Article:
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Medical Health Aged Care, Science

ARC grant to fuel research into cellular ageing

Centenary Institute 2 mins read
Professor Jennifer Gamble

Centenary Institute researchers have been awarded an Australian Research Council (ARC) Discovery Project grant worth $709,714 to advance understanding of the intricate mechanisms underlying cellular ageing.

 

Professor Jennifer Gamble and Dr Yanfei (Jacob) Qi will lead the study, investigating the ageing processes of blood vessel cells. They will focus on the lipid (fat) composition of the cell membrane as a potential crucial determinant in how and when cells begin to show the adverse effects of age.

 

Outcomes from the study say the researchers, could include the identification of new indicators for unhealthy or premature cell ageing which contribute to age-related disease such as heart disease and dementia.

 

Lead Chief Investigator on the project Professor Gamble, from the Centenary Institute’s Centre for Healthy Ageing said that ageing at the cellular level determines the health span of individuals.

 

“Our project seeks to fill a gap in our understanding of what happens as our cells age, with a particular focus on one of the key cell types found in blood vessels, endothelial cells," said Professor Gamble.

 

“Endothelial cells are important because they line our blood vessels. When they age they can stop working properly, leading to heart problems, high blood pressure, blood clot formation and other issues. So, keeping these cells healthy is vital for our overall well-being,” she said.

 

Dr Qi from the Centenary Institute’s Centre for Cardiovascular Research and an expert on the study of lipids said that changes in the lipid composition of a cell’s membrane could affect its properties and functions, as well as its response to stress.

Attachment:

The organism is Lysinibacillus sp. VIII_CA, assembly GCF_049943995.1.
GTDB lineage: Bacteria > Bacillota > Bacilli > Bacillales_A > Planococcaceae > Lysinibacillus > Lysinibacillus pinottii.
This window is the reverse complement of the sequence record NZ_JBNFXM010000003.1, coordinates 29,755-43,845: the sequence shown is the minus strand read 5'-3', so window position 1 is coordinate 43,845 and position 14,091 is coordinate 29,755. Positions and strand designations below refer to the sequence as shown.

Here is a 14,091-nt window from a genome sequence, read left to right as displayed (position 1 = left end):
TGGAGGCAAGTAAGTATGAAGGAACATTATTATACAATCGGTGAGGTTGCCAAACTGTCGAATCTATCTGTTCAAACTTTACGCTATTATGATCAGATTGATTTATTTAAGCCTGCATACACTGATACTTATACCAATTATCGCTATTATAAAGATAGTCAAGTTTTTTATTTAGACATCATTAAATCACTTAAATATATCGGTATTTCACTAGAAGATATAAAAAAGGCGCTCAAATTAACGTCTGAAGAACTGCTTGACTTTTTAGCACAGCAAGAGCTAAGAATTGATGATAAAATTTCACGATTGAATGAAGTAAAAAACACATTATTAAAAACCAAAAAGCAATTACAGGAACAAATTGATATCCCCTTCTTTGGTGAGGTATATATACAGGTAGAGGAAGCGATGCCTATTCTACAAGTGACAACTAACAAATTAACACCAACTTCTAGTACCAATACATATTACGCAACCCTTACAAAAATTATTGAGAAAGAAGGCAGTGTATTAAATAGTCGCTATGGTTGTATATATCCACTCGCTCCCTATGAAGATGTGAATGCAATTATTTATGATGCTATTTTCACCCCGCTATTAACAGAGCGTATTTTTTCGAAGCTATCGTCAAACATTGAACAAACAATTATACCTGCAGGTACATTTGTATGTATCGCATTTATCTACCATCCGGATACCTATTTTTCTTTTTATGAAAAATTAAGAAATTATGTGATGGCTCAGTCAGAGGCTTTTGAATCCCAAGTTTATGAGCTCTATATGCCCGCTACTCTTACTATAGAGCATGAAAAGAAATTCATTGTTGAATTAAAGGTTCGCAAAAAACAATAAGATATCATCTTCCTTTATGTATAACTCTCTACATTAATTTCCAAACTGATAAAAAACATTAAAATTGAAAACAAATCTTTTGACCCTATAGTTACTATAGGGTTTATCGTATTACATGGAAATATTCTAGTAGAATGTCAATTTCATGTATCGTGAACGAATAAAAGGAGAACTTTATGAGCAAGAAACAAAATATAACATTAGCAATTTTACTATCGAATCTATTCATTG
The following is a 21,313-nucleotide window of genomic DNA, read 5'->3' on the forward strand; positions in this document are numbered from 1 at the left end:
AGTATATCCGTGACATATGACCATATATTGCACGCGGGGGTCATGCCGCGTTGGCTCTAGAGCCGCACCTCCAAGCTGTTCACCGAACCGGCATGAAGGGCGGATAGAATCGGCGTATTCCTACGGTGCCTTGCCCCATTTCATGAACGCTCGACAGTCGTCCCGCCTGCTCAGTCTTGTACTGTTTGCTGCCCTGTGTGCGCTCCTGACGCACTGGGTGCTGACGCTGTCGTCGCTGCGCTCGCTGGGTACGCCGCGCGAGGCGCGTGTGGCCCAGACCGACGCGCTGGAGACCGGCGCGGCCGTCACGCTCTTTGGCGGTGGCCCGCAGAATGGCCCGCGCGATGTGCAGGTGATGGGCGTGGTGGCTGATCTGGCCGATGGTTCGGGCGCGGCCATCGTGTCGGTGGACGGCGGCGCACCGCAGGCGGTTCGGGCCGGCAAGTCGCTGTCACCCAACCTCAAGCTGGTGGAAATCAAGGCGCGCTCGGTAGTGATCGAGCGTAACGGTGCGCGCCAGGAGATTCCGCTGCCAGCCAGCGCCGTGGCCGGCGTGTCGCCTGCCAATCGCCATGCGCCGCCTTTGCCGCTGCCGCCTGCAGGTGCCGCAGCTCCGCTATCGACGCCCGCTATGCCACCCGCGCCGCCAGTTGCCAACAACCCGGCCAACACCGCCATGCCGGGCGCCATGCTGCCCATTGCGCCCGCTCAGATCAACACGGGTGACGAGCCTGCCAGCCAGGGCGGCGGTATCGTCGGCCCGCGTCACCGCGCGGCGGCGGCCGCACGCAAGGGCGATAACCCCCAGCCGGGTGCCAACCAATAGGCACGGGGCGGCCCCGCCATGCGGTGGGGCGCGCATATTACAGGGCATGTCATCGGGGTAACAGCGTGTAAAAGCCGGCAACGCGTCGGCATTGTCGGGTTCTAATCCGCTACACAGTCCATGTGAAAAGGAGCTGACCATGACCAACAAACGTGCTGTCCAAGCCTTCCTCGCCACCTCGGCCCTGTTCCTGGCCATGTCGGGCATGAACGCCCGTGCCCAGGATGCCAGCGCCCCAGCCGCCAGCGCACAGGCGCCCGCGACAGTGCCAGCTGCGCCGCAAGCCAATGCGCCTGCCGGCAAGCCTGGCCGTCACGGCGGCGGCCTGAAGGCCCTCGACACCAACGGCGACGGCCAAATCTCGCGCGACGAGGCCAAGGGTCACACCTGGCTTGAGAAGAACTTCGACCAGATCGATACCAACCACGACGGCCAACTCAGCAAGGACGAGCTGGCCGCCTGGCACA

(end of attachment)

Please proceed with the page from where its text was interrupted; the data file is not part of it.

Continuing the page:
"Our study seeks to see how these lipid membrane changes might contribute to the overall ageing of endothelial cells and their capacity to function optimally over time. This study may also indicate why some people age healthily,” said Dr Qi.

 

“This knowledge will provide us with a foundation to explore strategies aimed at decelerating the ageing process of these cells, ultimately with a view to fighting disease and enhancing health outcomes.”

 

The ARC Discovery Projects scheme supports excellent basic and applied research to expand Australia’s knowledge base and research capability.

 

[ENDS]

 

 


About us:

About the Centenary Institute

The Centenary Institute is a world-leading independent medical research institute, closely affiliated to the University of Sydney and the Royal Prince Alfred Hospital. Our research spans the critical areas of cancer, cardiovascular disease, rare diseases, inflammation, infectious diseases, healthy ageing and biomedical AI. Our strength lies in uncovering disease mechanisms and applying this knowledge to improve diagnostics and treatments for patients.

 

For more information about the Centenary Institute, visit centenary.org.au

 


Contact details:

For all media and interview enquiries, please contact

Tony Crawshaw, Media and Communications Manager, Centenary Institute on 0402 770 403 or email: t.crawshaw@centenary.org.au

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